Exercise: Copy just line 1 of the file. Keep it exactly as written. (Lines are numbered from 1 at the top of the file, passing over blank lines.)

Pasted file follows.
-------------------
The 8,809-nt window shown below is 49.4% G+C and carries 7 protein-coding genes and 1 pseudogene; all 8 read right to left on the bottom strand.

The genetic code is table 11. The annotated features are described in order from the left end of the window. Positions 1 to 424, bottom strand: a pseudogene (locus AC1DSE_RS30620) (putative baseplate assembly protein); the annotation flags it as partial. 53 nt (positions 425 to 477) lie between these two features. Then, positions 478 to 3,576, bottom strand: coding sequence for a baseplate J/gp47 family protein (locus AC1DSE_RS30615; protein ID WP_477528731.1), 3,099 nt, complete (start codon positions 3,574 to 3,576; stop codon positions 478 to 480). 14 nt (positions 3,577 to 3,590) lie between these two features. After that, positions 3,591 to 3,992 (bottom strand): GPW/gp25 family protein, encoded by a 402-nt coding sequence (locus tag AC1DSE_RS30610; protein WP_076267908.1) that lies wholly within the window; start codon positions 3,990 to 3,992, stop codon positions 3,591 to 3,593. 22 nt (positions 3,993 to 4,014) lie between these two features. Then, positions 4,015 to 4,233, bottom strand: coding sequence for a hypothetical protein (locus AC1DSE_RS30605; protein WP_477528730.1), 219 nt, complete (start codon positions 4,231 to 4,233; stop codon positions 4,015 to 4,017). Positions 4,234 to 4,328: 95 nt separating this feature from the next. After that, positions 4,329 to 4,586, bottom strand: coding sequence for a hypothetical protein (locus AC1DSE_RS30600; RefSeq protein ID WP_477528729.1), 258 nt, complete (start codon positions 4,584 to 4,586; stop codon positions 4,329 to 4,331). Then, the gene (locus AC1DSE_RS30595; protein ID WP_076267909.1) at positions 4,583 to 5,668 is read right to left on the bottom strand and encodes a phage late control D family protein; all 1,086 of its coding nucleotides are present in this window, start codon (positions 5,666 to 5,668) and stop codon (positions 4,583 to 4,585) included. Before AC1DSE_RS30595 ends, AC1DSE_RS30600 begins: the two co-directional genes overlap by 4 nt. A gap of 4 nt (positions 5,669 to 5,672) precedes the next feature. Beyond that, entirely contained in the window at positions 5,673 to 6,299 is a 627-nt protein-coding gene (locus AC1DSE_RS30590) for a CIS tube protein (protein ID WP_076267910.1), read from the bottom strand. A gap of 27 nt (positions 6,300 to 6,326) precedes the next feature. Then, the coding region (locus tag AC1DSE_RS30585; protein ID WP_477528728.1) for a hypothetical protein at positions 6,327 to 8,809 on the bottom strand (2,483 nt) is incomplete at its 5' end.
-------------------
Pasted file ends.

The 8,809-nt window shown below is 49.4% G+C and carries 7 protein-coding genes and 1 pseudogene; all 8 read right to left on the bottom strand.